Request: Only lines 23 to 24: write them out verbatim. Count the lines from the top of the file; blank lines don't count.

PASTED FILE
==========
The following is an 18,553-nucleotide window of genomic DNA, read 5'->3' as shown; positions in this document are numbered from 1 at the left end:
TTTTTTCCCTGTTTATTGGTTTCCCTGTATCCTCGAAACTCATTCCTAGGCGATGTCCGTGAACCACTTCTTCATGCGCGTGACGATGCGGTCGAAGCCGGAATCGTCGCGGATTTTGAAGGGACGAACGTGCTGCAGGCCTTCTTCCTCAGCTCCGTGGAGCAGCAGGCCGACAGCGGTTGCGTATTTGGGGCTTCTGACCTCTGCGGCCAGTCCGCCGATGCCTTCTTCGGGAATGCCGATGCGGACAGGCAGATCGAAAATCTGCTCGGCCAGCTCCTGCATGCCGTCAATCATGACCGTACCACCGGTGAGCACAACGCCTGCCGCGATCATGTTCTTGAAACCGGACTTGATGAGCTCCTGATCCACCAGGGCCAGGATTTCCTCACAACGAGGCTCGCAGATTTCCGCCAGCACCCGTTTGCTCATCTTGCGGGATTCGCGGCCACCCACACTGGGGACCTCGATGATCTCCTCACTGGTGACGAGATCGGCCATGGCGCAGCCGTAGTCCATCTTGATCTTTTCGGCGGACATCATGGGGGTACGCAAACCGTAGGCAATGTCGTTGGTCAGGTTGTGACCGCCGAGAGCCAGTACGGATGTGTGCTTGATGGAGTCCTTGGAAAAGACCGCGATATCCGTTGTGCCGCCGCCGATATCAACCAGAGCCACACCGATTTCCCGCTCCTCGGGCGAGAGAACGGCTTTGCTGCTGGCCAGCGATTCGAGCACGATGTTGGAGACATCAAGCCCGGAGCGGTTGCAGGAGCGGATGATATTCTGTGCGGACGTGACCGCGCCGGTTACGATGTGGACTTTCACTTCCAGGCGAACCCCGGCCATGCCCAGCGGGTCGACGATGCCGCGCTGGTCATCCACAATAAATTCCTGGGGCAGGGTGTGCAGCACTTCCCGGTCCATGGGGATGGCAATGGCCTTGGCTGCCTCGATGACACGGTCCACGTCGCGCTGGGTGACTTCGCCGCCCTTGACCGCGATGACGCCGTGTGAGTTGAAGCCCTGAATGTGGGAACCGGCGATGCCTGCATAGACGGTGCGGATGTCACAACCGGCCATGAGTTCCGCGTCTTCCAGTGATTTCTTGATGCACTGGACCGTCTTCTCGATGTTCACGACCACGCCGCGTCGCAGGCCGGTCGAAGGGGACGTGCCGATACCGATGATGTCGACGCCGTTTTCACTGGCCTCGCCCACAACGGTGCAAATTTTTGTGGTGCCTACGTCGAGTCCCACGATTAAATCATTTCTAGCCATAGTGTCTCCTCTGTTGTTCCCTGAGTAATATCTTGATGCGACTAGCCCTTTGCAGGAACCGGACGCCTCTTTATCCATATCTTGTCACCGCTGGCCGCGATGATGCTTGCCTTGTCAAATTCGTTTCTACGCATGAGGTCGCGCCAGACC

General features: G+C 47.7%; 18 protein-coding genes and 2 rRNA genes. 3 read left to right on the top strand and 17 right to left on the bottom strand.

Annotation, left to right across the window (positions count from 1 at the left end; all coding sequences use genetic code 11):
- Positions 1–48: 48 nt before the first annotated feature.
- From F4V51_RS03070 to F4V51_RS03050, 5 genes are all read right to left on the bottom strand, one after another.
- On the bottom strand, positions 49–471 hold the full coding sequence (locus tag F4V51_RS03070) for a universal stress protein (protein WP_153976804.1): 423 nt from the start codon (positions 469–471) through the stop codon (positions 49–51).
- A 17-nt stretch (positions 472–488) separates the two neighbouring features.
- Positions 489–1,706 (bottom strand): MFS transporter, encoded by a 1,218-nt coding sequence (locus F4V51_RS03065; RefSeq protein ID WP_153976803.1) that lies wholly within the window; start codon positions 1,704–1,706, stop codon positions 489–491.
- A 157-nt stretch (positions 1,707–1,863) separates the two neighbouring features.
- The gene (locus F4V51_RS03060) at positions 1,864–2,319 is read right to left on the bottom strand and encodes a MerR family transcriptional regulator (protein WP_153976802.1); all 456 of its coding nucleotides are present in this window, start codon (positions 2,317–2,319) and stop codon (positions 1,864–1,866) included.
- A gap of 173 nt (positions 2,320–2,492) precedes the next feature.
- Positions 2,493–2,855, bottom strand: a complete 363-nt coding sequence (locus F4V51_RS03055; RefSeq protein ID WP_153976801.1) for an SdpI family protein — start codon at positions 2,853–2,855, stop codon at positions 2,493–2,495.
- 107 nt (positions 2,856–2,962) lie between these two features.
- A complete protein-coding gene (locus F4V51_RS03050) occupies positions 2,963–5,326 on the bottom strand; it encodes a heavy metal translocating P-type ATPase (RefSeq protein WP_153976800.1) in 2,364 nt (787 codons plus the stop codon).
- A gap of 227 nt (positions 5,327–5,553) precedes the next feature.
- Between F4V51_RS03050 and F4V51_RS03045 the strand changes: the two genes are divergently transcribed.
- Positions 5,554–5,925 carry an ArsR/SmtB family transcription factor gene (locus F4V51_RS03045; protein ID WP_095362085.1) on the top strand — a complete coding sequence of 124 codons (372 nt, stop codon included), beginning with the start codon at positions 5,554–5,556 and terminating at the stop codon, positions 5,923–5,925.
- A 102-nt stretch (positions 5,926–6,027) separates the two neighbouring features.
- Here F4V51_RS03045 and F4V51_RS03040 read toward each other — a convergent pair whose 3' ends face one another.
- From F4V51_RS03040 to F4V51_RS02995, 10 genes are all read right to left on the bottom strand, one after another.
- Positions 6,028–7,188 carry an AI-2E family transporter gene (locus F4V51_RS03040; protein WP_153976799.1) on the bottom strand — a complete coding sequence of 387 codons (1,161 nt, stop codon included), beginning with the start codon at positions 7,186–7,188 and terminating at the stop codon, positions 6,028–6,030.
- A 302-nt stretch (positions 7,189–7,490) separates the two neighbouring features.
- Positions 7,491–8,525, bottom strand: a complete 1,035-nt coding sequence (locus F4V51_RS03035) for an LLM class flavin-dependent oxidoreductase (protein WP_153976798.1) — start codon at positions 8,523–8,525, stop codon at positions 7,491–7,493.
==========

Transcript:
- A 302-nt stretch (positions 7,189–7,490) separates the two neighbouring features.
- Positions 7,491–8,525, bottom strand: a complete 1,035-nt coding sequence (locus F4V51_RS03035) for an LLM class flavin-dependent oxidoreductase (protein WP_153976798.1) — start codon at positions 8,523–8,525, stop codon at positions 7,491–7,493.